So? Let’s take last year’s list and put it in a new priority order.

Morgan, a long-haired brunette, is laying on a carpet, legs in slippers kicked up behind her, writing in a notebook.

Behind her is a table and a bookshelf.

1. Revising

Last year’s goal of revising 3 full manuscripts was… ambitious. I clearly was thinking more about what it takes for me to edit (clean up a draft) than about what it takes to get feedback from others, integrate it, and polish the draft till it comes out in my voice.

The manuscript I had ready for querying last year is in the middle of revisions with my wonderful mentor. But? The mentorship officially ended last April, and, although she generously volunteered to keep at it with me, she has paying work that, of course, comes first. So? We’re working through my novel 30 pages at a time.

My hope is to have the revisions done by the end of May, when I hit Balticon. But, life happens. So, what can I do to speed up the process on my end? Make sure that the next 30 page chunk is as ready to go as I can make it before I get feedback from the previous section.

I’m cutting a secondary character’s role in the last 3rd of the journey, and changing the nature of the last leg of the journey quite a bit, so I already know a large part of the plotting changes. Plus, my mentor keeps reminding me to add visuals. As I’ve said before, I worry about what’s in the character’s head and the action. I forget people want to see the world itself. So, that’s my revision priority.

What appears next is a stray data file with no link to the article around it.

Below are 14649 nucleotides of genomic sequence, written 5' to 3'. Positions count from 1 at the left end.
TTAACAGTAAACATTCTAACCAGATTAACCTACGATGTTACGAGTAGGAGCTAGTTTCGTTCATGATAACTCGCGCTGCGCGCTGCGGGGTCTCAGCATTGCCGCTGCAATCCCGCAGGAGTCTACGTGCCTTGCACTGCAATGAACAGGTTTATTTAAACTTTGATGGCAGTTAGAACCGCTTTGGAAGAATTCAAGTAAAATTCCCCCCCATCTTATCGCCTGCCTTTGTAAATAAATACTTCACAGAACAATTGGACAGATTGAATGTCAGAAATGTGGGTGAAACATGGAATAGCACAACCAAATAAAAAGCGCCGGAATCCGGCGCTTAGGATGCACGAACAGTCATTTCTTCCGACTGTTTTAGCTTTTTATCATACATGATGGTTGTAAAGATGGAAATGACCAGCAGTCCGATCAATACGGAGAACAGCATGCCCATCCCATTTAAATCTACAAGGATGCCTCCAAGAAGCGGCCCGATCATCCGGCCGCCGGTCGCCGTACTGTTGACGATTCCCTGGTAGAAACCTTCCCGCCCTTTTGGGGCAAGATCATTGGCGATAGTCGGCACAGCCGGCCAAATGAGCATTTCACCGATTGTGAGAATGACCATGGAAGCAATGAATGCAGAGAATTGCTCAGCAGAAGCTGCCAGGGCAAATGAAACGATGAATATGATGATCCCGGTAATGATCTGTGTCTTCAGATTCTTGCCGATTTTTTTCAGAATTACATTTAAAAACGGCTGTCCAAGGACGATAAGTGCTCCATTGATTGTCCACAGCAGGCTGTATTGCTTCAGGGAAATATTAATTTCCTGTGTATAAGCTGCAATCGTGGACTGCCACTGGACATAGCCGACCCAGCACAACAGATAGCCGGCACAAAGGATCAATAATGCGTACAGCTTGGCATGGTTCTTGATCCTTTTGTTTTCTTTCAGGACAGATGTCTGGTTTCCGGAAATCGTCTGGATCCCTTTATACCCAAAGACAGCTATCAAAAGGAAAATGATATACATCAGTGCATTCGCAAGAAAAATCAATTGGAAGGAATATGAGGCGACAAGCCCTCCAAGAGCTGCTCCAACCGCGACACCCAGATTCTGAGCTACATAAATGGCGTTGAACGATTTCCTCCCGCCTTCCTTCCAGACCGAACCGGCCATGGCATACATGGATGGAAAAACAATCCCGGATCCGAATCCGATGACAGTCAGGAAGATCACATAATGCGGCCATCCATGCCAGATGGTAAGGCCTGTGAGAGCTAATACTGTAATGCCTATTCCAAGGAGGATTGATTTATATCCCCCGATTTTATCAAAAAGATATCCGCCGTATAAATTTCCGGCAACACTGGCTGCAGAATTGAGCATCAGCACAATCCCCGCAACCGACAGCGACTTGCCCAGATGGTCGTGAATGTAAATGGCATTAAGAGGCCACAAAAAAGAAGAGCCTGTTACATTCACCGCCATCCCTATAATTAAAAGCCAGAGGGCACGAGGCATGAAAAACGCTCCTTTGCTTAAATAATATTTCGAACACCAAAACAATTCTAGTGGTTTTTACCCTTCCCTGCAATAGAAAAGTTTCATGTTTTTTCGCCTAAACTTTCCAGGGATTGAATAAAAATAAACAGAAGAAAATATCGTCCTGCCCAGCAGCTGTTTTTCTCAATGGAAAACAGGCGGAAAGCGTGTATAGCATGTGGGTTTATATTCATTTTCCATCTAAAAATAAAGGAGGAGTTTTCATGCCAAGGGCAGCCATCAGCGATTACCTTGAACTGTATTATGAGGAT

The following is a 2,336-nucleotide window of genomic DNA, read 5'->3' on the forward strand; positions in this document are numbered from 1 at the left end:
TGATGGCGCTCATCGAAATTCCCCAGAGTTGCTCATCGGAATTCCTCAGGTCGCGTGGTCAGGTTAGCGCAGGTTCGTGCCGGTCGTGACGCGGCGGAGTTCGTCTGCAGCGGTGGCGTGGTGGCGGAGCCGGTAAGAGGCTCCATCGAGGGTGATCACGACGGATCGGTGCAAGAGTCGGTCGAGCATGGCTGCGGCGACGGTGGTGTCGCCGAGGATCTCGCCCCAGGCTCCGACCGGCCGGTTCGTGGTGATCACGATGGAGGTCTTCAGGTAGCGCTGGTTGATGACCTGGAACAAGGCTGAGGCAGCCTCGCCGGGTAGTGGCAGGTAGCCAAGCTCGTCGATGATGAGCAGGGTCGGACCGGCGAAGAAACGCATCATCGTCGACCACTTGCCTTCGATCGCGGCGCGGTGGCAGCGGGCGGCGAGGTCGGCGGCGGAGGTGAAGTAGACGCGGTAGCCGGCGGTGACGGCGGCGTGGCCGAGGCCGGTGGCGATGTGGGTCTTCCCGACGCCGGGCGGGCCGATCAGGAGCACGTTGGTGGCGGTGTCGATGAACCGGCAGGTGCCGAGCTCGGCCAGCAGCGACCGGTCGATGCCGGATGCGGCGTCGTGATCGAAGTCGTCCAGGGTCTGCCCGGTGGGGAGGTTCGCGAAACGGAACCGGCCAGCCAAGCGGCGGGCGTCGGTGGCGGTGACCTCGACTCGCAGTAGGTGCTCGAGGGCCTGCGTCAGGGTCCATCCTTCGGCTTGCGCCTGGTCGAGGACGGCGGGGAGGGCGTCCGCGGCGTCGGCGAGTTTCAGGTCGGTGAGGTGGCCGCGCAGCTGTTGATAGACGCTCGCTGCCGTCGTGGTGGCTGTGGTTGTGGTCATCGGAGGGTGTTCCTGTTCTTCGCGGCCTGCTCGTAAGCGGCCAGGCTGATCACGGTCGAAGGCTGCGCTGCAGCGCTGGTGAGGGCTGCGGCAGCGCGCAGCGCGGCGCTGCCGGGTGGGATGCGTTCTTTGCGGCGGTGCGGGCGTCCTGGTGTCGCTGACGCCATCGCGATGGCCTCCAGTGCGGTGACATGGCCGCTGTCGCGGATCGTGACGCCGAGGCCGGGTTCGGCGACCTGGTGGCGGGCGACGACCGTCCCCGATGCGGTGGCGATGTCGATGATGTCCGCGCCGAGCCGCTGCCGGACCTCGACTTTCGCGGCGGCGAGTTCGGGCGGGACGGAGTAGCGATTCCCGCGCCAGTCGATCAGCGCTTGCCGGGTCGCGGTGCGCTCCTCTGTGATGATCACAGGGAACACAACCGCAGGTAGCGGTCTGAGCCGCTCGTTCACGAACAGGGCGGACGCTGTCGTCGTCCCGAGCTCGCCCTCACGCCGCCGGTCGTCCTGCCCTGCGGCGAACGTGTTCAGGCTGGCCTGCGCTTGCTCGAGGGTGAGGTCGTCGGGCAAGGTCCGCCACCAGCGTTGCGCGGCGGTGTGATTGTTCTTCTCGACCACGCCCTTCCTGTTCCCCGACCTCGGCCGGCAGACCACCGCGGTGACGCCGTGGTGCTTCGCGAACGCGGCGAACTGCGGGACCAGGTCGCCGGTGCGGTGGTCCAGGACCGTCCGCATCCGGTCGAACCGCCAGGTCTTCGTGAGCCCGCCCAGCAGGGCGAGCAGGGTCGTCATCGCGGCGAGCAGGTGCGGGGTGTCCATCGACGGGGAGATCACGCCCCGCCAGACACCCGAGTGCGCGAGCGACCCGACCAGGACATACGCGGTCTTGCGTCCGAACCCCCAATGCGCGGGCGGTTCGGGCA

But, of course, there’s going to be some downtime.

To fill that in, I’ve been nudging my alpha reader who has my middle-grade contemporary fantasy (the school play story) and should hear back in the next week or so.

Also? Last year also included writing some short stories and some poetry. Between revising my middle-grade story and getting those shorts and poetry ready for publication, I’ve got a lot to work on.


2. Querying & Submitting

If you haven’t tried to get your work published before, this item might seem confusing. What’s the difference?

Querying is a intro-letter and first chapter or so that you send to a literary agent. Once you have an agent, they often make you do revisions, before submitting your work to a publishing house.